In a bearish note on Thursday the Swiss investment bank said that assuming a 2% levy on sales, pre-tax profits at ASOS could tumble by as much as 36%.
While analysts said the company could offset some of the costs by either increasing prices or passing on the charge to customers, both would make it “less competitive” against rivals and cut into its already deteriorating margins.
To make matters worse, the company was also facing renewed pressure from short-sellers, with three investment funds having increased their short positions against the firm since the start of August.
As a result, the shares had slipped 4.7% in the week to 2,173p.
Meanwhile, fellow AIM 100 constituent Burford Capital Limited (LON:BUR) demoted the wife of its CEO from her role as finance chief with immediate effect to soothe investor concerns over its governance.
The group has also pledged to overhaul its board and appoint two new independent directors “as rapidly as possible”.
The moves follow an attack on the firm last week by hedge fund Muddy Waters, which in a scathing report branded the firm as “arguably insolvent” and criticised its leadership.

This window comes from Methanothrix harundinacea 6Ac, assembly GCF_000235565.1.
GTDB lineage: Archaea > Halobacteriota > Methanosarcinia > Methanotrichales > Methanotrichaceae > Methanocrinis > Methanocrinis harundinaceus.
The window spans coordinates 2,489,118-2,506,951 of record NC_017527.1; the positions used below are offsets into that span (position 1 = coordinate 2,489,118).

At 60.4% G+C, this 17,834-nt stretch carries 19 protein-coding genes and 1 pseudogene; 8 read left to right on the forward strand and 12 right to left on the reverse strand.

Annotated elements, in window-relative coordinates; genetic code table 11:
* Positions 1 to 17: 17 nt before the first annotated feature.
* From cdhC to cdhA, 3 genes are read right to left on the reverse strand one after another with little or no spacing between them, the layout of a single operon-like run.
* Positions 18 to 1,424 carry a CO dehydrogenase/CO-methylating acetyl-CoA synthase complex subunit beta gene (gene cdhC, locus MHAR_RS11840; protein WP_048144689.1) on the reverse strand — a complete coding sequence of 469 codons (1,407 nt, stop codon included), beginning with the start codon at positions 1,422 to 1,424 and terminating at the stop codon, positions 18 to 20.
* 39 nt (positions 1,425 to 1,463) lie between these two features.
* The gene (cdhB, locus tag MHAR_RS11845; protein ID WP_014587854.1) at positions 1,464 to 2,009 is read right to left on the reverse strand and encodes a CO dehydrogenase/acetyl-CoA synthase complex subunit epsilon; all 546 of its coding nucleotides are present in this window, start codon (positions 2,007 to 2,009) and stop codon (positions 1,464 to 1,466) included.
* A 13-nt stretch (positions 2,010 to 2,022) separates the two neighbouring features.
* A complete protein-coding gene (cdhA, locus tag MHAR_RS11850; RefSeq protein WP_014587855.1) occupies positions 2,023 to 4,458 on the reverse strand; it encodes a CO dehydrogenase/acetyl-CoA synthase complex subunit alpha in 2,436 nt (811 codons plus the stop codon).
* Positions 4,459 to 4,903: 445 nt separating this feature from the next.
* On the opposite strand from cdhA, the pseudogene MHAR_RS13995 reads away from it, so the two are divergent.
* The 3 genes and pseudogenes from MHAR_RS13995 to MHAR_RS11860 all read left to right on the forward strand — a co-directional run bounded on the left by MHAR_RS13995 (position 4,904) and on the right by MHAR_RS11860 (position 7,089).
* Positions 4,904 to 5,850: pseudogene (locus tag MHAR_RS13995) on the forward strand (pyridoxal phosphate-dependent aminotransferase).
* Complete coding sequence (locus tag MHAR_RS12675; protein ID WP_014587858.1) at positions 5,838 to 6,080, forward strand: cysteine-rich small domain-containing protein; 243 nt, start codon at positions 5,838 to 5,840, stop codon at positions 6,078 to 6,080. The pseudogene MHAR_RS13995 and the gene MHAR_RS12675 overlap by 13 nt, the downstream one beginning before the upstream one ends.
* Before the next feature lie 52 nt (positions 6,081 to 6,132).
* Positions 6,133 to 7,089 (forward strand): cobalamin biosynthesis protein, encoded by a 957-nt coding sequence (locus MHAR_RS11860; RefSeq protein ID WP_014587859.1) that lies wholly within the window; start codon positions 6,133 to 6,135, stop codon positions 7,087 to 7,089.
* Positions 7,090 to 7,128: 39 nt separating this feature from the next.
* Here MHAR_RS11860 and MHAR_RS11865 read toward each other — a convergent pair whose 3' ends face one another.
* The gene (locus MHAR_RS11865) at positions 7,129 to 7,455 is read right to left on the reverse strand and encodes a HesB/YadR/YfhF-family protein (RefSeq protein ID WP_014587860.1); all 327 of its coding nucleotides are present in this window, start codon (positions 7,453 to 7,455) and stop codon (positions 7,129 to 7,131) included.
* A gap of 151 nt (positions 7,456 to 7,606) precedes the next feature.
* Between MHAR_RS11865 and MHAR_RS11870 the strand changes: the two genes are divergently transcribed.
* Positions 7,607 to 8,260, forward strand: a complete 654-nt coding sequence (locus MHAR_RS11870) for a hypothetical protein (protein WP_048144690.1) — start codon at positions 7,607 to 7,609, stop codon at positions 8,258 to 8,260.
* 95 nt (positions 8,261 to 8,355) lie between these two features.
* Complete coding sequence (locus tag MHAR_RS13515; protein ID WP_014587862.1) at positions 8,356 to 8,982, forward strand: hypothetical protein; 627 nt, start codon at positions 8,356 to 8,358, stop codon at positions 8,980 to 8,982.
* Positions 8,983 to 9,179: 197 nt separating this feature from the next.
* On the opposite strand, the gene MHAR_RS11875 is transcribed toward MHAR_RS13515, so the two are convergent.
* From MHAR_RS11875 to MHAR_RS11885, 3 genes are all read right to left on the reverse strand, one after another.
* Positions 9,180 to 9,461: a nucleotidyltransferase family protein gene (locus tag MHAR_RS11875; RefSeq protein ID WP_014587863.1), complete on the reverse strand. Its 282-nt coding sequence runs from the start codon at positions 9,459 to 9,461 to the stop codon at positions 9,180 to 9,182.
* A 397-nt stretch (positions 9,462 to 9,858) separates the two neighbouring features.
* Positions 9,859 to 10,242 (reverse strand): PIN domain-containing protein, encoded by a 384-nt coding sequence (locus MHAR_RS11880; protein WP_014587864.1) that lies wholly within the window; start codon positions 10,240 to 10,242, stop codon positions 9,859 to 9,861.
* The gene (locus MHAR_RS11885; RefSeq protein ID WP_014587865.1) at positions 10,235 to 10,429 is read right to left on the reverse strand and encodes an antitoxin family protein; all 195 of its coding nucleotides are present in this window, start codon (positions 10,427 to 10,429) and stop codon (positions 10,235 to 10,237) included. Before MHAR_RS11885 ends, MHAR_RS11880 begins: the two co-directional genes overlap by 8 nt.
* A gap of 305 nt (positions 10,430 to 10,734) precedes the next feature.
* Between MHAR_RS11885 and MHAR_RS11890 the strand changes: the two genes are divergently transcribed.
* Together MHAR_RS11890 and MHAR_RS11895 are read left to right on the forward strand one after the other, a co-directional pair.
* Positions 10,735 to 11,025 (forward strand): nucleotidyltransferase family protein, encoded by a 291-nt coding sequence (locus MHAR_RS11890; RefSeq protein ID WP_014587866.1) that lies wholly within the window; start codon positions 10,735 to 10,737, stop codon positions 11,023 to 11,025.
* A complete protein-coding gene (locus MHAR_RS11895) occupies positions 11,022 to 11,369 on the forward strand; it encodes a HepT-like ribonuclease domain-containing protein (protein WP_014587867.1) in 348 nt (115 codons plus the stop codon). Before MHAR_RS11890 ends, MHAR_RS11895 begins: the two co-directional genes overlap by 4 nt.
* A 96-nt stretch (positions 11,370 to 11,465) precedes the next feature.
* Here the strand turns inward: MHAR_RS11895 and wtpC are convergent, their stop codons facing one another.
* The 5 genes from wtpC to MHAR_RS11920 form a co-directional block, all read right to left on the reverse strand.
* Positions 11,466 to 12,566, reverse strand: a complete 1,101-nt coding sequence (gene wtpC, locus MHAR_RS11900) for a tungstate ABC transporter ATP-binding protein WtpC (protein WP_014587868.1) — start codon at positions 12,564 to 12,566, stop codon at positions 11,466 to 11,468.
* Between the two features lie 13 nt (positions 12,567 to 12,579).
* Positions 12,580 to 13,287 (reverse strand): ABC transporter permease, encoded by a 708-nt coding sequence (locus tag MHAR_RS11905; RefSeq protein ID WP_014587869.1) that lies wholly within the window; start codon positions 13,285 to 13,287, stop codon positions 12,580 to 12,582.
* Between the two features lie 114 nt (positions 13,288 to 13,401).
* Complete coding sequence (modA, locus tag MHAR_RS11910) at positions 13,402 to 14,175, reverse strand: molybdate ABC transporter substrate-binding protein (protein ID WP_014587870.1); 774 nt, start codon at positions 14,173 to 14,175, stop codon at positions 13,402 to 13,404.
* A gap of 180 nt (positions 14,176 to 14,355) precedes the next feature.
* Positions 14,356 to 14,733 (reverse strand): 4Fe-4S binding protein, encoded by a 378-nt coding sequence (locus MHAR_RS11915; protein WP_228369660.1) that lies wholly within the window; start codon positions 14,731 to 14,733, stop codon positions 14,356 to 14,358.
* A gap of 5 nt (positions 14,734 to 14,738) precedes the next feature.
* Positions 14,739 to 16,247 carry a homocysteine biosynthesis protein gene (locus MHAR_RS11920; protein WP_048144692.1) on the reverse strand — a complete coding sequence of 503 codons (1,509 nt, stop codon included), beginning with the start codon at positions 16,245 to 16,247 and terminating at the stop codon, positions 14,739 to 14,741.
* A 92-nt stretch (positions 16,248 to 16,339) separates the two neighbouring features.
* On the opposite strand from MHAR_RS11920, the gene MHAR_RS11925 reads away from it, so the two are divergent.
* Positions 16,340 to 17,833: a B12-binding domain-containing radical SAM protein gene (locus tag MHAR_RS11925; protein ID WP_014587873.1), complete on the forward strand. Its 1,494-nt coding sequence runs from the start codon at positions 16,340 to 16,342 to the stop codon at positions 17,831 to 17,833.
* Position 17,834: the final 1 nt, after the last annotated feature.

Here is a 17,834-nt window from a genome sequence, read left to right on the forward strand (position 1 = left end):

However, investors seemed to have taken some comfort from the plans, as despite some fluctuations the shares ended the week 0.6% higher at 855p.
Across the wider market, the AIM All-Share was down 3% at 859.6 while the FTSE 100 was 1.8% lower at 7,123.
PHC279 is designed to treat Asian Soyabean Rust, a potentially devastating disease that regularly affects soyabean yields in Brazil.
The firm had previously suspended operations at the site due to a dispute over land use between the country’s central and local governments, however, on Wednesday it said that the parties were “resolving their issues”.
Another oil junior seeing good fortune was Attis Oil and Gas Ltd (LON:AOGL), which shot up 26% to 0.1p after it secured two new oilfield service contracts in the Texas Panhandle.
It wasn’t all good news for the sector, however, with Lansdowne Oil & Gas PLC (LON:LOGP) sinking 6.5% to 1.8p over the week as it said it was still waiting for a US$10mln loan advance as part of a farm-in for its Barryroe project in the Celtic Sea.
Agriculture firm Camellia PLC (LON:CAM) also came a cropper as a glut in the tea market put a dent in its earnings for the first half of 2019 and sent it swinging to a £4 million loss from a £6 million profit the year before. The shares fell 4.4% to 9,800p.
Filtration specialist Xeros Technology Group PLC (LON:XSG) was underwater after investors didn’t take kindly to plans for the group to exit its direct sales business by the end of the year, sending the shares down 11.7% to 8.1p.
The error was discovered as part of an internal review which kicked off in May after the firm’s auditor, KPMG, raised concerns that the company had misapplied its accounting policies.